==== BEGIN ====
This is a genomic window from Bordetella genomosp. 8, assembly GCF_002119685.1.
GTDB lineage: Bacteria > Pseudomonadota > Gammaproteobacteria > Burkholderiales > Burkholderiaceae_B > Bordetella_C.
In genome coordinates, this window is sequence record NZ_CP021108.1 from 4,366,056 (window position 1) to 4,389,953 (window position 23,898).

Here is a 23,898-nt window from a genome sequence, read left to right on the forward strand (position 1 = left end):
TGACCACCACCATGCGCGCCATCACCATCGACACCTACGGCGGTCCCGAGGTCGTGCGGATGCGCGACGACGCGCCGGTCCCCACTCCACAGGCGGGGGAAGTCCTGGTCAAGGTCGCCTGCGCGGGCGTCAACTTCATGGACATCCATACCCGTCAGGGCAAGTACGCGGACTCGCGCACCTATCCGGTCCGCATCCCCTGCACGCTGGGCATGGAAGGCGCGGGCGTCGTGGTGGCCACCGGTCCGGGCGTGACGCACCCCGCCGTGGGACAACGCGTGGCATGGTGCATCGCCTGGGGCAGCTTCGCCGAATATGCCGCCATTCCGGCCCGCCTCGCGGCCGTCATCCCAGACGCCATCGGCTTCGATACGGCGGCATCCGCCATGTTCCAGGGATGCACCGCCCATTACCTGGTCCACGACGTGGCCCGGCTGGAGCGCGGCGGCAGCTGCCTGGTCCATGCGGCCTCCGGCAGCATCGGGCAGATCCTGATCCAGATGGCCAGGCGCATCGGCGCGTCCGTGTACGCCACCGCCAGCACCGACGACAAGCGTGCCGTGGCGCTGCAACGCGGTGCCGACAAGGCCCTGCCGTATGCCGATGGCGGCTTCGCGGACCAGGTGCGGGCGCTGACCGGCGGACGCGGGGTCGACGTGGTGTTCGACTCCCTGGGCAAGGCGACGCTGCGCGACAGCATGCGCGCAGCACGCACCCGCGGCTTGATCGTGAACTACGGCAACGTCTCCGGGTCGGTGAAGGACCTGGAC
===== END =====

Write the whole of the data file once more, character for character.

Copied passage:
This is a genomic window from Bordetella genomosp. 8, assembly GCF_002119685.1.
GTDB lineage: Bacteria > Pseudomonadota > Gammaproteobacteria > Burkholderiales > Burkholderiaceae_B > Bordetella_C.
In genome coordinates, this window is sequence record NZ_CP021108.1 from 4,366,056 (window position 1) to 4,389,953 (window position 23,898).

Here is a 23,898-nt window from a genome sequence, read left to right on the forward strand (position 1 = left end):
TGACCACCACCATGCGCGCCATCACCATCGACACCTACGGCGGTCCCGAGGTCGTGCGGATGCGCGACGACGCGCCGGTCCCCACTCCACAGGCGGGGGAAGTCCTGGTCAAGGTCGCCTGCGCGGGCGTCAACTTCATGGACATCCATACCCGTCAGGGCAAGTACGCGGACTCGCGCACCTATCCGGTCCGCATCCCCTGCACGCTGGGCATGGAAGGCGCGGGCGTCGTGGTGGCCACCGGTCCGGGCGTGACGCACCCCGCCGTGGGACAACGCGTGGCATGGTGCATCGCCTGGGGCAGCTTCGCCGAATATGCCGCCATTCCGGCCCGCCTCGCGGCCGTCATCCCAGACGCCATCGGCTTCGATACGGCGGCATCCGCCATGTTCCAGGGATGCACCGCCCATTACCTGGTCCACGACGTGGCCCGGCTGGAGCGCGGCGGCAGCTGCCTGGTCCATGCGGCCTCCGGCAGCATCGGGCAGATCCTGATCCAGATGGCCAGGCGCATCGGCGCGTCCGTGTACGCCACCGCCAGCACCGACGACAAGCGTGCCGTGGCGCTGCAACGCGGTGCCGACAAGGCCCTGCCGTATGCCGATGGCGGCTTCGCGGACCAGGTGCGGGCGCTGACCGGCGGACGCGGGGTCGACGTGGTGTTCGACTCCCTGGGCAAGGCGACGCTGCGCGACAGCATGCGCGCAGCACGCACCCGCGGCTTGATCGTGAACTACGGCAACGTCTCCGGGTCGGTGAAGGACCTGGAC